The Origins and Evolution of ISIS in Libya

June 26, 2017 – Camille Ford*

This piece is based on a panel discussion held at the Atlantic Council in Washington DC on June 20th 2017, with Jason Pack, Rhiannon Smith, Karim Mezran, and Chris Chivvis, on the occasion of the publication of their report titled: “The Origins and Evolution of ISIS in Libya.” The report is published by the Atlantic Council’s Rafik Hariri Center for the Middle East, and deals with  ISIS presence and activities in Libya in the post-Qaddafi era.

 Libya: A Unique Case in the ISIS network

In the preface to the report, four major findings are oulined: the emergence of ISIS as a reactionary force in the face of Libya’s ongoing statelessness; the negative Libyan response to ISIS brutality tactics; the emergence of ISIS in Libya as a result of marginalization in the post-Qaddafi era; and the necessity of decentralizing authority as a solution to issues of governance and justice in Libya.

The Mutability of Jihadism and Libyan Statelessness

Prompted by Atlantic Senior Fellow Karim Mezran, Jason Pack [1], the leading author of the report, kick-started the discussion by honing in on the mutable nature of jihadist groups. He asserts that while each specific jihadist group may claim a unique ideology, all jihadist groups share a common anti-western sentiment which drives their overarching ideology. This shared mission allows these groups to evolve and grow quickly, without sharp boundaries dividing them. In the Libyan militia context, Pack asserts that loyalty is fostered at the local level. In line with this, the local actors and regional factors hold greater importance than the needs of their umbrella organization, whether this be ISIS or any other, thus allowing for Jihadist groups to form, merge, or disappear rapidly.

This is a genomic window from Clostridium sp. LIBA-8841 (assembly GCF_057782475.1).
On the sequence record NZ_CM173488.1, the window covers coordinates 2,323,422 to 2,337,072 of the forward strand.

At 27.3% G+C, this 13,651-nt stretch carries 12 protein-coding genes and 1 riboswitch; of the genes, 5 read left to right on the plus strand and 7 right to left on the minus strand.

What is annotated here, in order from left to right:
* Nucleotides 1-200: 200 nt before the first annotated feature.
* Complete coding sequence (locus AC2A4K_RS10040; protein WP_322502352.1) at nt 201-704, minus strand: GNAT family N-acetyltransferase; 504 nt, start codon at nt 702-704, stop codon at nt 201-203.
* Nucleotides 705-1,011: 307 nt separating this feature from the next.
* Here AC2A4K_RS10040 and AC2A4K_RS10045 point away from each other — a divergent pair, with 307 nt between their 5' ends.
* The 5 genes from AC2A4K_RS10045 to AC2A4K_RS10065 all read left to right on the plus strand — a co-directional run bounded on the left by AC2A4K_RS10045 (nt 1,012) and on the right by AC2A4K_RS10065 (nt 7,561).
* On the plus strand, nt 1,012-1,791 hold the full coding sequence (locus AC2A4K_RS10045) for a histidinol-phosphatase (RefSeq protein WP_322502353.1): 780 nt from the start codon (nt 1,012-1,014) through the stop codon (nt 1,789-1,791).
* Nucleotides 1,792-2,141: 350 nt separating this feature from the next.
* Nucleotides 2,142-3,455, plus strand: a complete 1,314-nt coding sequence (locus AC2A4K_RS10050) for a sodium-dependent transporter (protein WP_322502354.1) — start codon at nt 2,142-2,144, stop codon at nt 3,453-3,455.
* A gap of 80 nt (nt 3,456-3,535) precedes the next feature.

This mutability is a central factor in understanding the growth of ISIS in the post-Qaddafi years. Pack asserts that ISIS is in fact just a symptom of broader Libyan issues, with the cause being the statelessness that has ensued since 2011. ISIS saw an opportunity for proliferation in the blatant political vacuum and the fragmentation of the state in Libya, and seized it. Localized Islamist groups, whose influence over local actors has trumped the formation of a truly unified nation-state, have undermined efforts towards a centralized authority. This became evident in 2011, when Libya was divided into two territories, governed by two competing governments, both claiming to be the legitimate representatives of the Libyan people. One faction based itself in the East, in Tripoli, and is comprised of a broad union of Islamist groups known as Operation Libya Dawn, and the second, based in the West, in Benghazi, is led by anti-Islamist General Khalifa Haftar.

From then on, a series of efforts, led by the UN and local actors, in 2014 and 2015, sought to undertake the daunting mission of creating a unity government. The project, however, has repeatedly failed as the UN was unable to convene the people of true influence, military leaders, to the negotiating table; and local actors remain faithful to their own factions.

Libya and Jihadism: A Historical Affair

Following Jason Pack, Chris Chivvis [2], from the RAND Corporation, highlighted the historical presence of jihadism in Libya, as well as the long-standing involvement of Libyan Jihadists in the Syrian crisis, which began in 2011. The ISIS-centric view of this phenomenon fails to account for the fact that ISIS is just one piece in the jihadist network, serving as an agent of jihadism, rather than its own structure. As such, the Pack, Smith and Mezran report highlights this historical relationship, tracing the roots of Libyan jihadism to the Afghani mujahideen in the 1980s, when Libyan volunteers travelled to Afghanistan to join the Taliban. This allowed the Libyans to develop military skills, and contacts, through the jihadist networks, which they would then use back in their country. The ISIS presence today represents a new wave of Libyan jihadists who have been deeply involved with global jihadist networks since 2011.

Derna: ISIS Brutality and Libyan Marginalization